Mysteries and Secrets Revealed uncovers the reality behind mysteries of nature and secrets of frauds that eluded common understanding. The journey begins in the ancient Greek city of Delphi, where priests claimed the gift of a priceless gold lion was an acknowledgement of their clairvoyant powers. But their concocted story concealed an embarrassing blunder. Those sufficiently savvy to catch the lie became aware of even deeper problems.
Author Loren Pankratz then guides us through the conflicts of Renaissance scholars, including Galileo who explained things in ways that enraged philosophers and infuriated priests. Galileo's methods of investigation were perpetuated by the meticulous work of the Academy of Experiment, and Bernard Fontenelle's enthralling dialogue enabled common people to accept life in the rearranged sun-centered universe.
Clairvoyants in a mesmeric trance claimed they could visit distant planets and endure brutal surgical procedures. If any of this was real, how was it possible? One nineteenth century mesmeric savant, Alexis Didier, was so convincing that someone claimed no case of clairvoyance could be made for anyone if his accomplishments were not real. This unchallenged declaration is now unraveled here for the first time through information gleaned from uncommon documents and rare antiquarian pamphlets.
The surprising manifestations of modern spiritualism quickly escalated into a psychic arms race that included mysterious tipping and turning of tables. Scientist Michael Faraday devised ingenious experiments to show how subtle muscle reactions outside of awareness created these manifestations. On the other hand, explanations for table levitations and mysterious writing on slates could only be solved by individuals with acute observational skills and acquainted with the methods of trickery.Each story in Mysteries and SecretsRevealed captures the tension of conflict, the thrill of discovery, and the strategies of science that unmasked frauds, fakes, false belief, and the enigmas of our natural world.
Loren Pankratz, Ph.D. has written and lectured on a wide variety of skeptical topics such as dancing manias, spiritualism, Greek oracles, ghosts, plagues, historical enigmas, mesmerism, moral panics, con-games self-deception, faith healing, self-surgery, miracles, ethical blunders, quackery, and renaissance science. Formerly a Professor in the Department of Psychiatry at Oregon Health Science University, Pankratz specialized in the assessment and management of unusual medical and psychiatric syndromes, especially those related to deception in the medical setting, After retirement he maintained a forensic practice, testifying across the country on topics like insurance fraud, Munchausen syndrome by proxy, and recovered memory complaints. He is the author of Patients Who Deceive, and has a personal library covering the broad history of deception that provided the foundation for this book.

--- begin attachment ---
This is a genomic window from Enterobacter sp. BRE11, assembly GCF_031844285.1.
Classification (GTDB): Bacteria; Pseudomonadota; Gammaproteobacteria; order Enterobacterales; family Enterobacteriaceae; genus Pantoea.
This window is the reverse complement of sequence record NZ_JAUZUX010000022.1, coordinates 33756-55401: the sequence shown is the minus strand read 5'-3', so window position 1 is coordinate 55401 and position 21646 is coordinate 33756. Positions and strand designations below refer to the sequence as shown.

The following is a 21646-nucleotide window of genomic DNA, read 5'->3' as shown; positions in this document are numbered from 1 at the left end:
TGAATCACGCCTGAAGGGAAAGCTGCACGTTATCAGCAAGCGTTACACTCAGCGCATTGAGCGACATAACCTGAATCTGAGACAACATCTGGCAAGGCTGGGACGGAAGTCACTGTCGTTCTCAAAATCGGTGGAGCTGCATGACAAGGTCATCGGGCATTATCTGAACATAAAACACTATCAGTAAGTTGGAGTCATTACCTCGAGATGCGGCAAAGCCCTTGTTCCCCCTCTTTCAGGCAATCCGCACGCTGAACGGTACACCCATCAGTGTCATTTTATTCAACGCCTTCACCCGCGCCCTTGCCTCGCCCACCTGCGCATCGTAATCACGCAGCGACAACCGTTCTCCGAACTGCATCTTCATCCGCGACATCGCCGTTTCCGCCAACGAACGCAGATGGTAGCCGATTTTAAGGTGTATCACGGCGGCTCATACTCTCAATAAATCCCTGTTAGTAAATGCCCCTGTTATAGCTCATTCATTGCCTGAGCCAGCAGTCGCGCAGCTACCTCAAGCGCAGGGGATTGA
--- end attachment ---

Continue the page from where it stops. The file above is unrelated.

“Remarkable… an outstanding examination of an important part of the ragged path that Western civilization has followed across the centuries in its efforts to understand the world in which we live. Pankratz brings psychological knowledge and experience as well as devotion to the history of both science and deception, backed up by his unparalleled personal library, providing readers with a unique vantage point.” –James E. Alcock, PhD. Professor of Psychology, York University and author of Belief: What it Means to Believe and Why Our Convictions are So Compelling
"Pankratz delves deeply into history to dig up fascinating examples of deception through the ages, from the Oracle at Delphi to modern mind readers. Each account is an unputdownable detective story as he explains how critical thinkers approached questionable claims and devised ingenious methods to test charlatans, tricksters, and frauds, to distinguish between reality and falsehood, and to throw light on the psychological mechanisms that allowed the deceptions to succeed. A gripping story and an education in how not to be fooled."
–Harriet Hall, M.D., Contributing editor to Skeptic magazine, Skeptical Inquirer, and the Science-Based Medicine Blog, as well as the author of Women Aren’t Supposed to Fly: The Memoirs of a Female Flight Surgeon.